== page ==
Our coach was heading into the driveway of Bisham Abbey National Sports Centre and fellow hockey player Gunny [Claire Gunn] shouts, “OMG it’s Crista Cullen, that’s Kate Walsh, wait, is that all the hockey girls?” Scrambling to look out the side of the bus, we could see a lot of Team GB had lined up to see the arrival of the flame, taking a break from their preparations for London 2012.

I was so excited. We had already been the running team with Georgie Twigg on the 24th May, down Henleaze Road, Bristol and we were the support team on the 4th July for Captain Kate [Richardson] Walsh as she ran through Norwich. So to see the national squad of the sport I loved prior to a home Olympic Games was incredible.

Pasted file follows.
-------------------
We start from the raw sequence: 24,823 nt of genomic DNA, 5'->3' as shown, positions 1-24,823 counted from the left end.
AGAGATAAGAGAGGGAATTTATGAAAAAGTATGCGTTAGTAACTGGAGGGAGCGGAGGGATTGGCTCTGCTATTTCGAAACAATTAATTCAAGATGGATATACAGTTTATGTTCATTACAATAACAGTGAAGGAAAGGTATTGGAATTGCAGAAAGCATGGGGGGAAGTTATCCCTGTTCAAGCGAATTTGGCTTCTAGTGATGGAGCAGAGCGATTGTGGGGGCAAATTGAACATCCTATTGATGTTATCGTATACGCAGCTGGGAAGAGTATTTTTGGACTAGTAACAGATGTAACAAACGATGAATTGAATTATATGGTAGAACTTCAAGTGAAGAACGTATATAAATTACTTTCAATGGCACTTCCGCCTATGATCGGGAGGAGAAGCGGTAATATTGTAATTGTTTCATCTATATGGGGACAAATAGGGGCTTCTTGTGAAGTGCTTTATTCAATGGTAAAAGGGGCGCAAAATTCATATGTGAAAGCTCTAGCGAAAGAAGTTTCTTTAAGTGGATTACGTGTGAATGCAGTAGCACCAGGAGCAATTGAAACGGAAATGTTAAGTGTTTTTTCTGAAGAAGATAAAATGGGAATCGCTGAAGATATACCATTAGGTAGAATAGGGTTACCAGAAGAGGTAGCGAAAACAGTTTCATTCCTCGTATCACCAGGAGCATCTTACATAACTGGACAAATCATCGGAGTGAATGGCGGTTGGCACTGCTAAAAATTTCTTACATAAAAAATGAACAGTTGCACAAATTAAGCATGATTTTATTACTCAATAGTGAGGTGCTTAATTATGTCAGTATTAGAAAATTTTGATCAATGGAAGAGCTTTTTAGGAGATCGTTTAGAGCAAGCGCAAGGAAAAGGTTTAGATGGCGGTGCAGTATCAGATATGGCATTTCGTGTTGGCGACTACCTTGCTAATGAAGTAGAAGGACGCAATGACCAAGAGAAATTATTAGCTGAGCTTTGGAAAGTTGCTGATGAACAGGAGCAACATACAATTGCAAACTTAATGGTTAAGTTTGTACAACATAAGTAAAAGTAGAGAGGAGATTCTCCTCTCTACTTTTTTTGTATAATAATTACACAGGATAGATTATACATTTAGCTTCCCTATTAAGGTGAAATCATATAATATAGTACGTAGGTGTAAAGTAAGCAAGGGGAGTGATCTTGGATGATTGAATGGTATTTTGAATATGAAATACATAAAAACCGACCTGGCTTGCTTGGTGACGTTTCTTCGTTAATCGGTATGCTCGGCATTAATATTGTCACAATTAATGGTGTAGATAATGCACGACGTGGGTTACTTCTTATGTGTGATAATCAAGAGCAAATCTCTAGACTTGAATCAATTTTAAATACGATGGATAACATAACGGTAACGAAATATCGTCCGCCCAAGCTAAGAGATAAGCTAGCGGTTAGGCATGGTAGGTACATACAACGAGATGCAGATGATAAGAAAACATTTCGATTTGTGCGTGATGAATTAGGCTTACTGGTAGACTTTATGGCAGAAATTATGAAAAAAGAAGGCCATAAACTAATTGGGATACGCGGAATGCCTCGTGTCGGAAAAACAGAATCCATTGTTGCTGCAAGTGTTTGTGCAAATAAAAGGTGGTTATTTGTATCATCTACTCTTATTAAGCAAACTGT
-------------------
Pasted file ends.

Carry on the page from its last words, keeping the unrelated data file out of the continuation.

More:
I jumped off the bus, probably when it was still moving, I was so excited to see them and wanted to have the opportunity to have a selfie with the squad. Catching up with Annie Panter as she was walking back to resume training, I asked (probably begged if I’m honest!) if I could have a photo with her and the squad.

But at that moment I had a revelation. I had the Olympic flame! Surely they would want a photo with us? Ok, well at least with the Flame? And with that temptation the next thing we knew, Gunny, Neil and I were surrounded by the GB hockey squad holding both the Olympic torch and the Olympic Flame.

A few of the girls asked if they could hold the actual flame, or the lantern at least, including my absolute hero Helen Richardson [Walsh]. I remember giving her strict instructions to hold both the top handle and secure the bottom of the lantern as previously when I had given it to Ben Fogle at the Eden Project, he was waving it around and we were unsure how stable the flame was at the time. So sorry Helen for being so strict!! I didn’t want that flame to go out on my watch, and only a privileged few got to hold the actual Olympic lantern.